That group included Frank King, who drew “Gasoline Alley,” Les Turner, who drew “Captain Easy,” and fellow Sentinel cartoonist Ralph Dunagan, whose gentle “Dunagan’s People” panel was a family-oriented favorite for decades.
“Grin and Bear It” — a syndicated single-panel daily, with multiple panels on Sunday — was a venerable funny-page staple, started in 1932 by George Lichtenstein under the pseudonym George Lichty. Primarily, it satirized clueless establishment figures, officious but incompetent bureaucrats and the pettiness of marital feuds.
Mostly, however, the strip was memorable for Lichty’s artwork, which rendered figures with a slapdash brilliance. When Lichty decided to retire in 1974, the syndicate — then Field Enterprises — hired Wagner to carry on, with his friend Dunagan supplying the gags.
“Lichty’s style wasn’t easy to copy, and I admired Fred for being able to pull that off,” says Dana Summers, a syndicated cartoonist who spent three decades with the Sentinel. “Dunagan and I shared an office, and every Thursday I’d listen to Ralph read punchlines over the phone to Fred.”
Summers, Dunagan, Wagner and other cartoonists often met for lunch at Malcolm’s Hungry Bear on West Colonial Drive. The unpretentious eatery, which closed in 1989, was run by former Golden Gloves boxing champ Malcolm Tait and featured an all-you-can-eat buffet.
Wagner had a short-lived original strip, “Shambles,” from 1979 to 1981. He took over “Animal Crackers” from cartoonist Rog Bollen in 1994, and for a time was drawing that strip as well as “Grin and Bear It.” His workload lessened in 2015, when “Grin and Bear It” was discontinued.
But Tribune Content Agency, which syndicates “Animal Crackers,” is continuing the strip with a new cartoonist, Mike Osburn, who lives in Lake County. Osburn, who had been writing gags for “Animal Crackers” since 2009, was already being trained by Wagner to take over upon his retirement.
The two met monthly for lunch, where Wagner gently critiqued Osburn’s drawings of Lyle the lion, Dodo the bird and other residents of Freeborn Preserve. “Fred was such a great guy and a terrific mentor,” says Osburn. “Drawing comic strips look deceivingly easy, but it isn’t. Fred made it look easy.”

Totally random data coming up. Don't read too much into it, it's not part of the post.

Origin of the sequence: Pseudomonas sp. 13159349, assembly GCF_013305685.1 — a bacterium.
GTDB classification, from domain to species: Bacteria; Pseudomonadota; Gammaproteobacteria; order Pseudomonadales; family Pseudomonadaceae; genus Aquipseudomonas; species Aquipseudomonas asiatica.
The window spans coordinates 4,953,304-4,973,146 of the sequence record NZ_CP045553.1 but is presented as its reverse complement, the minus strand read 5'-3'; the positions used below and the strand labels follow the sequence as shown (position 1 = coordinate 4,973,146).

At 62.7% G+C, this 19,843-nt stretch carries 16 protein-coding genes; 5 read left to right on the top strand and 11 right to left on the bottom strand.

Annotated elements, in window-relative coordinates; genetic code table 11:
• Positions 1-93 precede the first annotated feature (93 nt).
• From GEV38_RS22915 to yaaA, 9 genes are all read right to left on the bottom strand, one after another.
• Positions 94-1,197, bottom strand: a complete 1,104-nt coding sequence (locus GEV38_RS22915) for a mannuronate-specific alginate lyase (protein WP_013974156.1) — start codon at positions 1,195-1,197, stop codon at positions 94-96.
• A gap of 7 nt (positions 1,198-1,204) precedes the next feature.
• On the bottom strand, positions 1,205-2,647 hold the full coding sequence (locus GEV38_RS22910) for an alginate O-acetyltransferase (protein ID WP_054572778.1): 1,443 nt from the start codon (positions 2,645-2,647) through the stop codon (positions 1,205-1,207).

Osburn says that during the time he wrote gags for “Animal Crackers,” he would sometimes introduce new characters just to see how Wagner would conceptualize a cartoon version of an unusual species, such as an aardvark.
They talked about the strip, Osburn says, but the conversation virtually always turned to current events — which often provided fodder for gags — and their personal pursuits. As retirement grew nearer, Osburn recalls, Wagner spoke often about painting, and how much he looked forward to expanding his scope as an artist.
But it wasn’t to be. Daugherty says that Wagner, who had survived a heart attack in 1999, died just a few months following his cancer diagnosis. Once he realized that time was short, he made arrangements to buy a plot in Palm Cemetery, adjacent to the golf course. His remains are now interred there.
In Wagner’s final days, friends visited to say their goodbyes. They say that despite his rapidly failing health, he was unfailingly polite, genuinely touched by the attention — and often even funny.
“Fred was quiet, but he could crack everybody up with one line,” recalls Summers. “His humor reminded me of George Gobel — low key, but razor sharp.”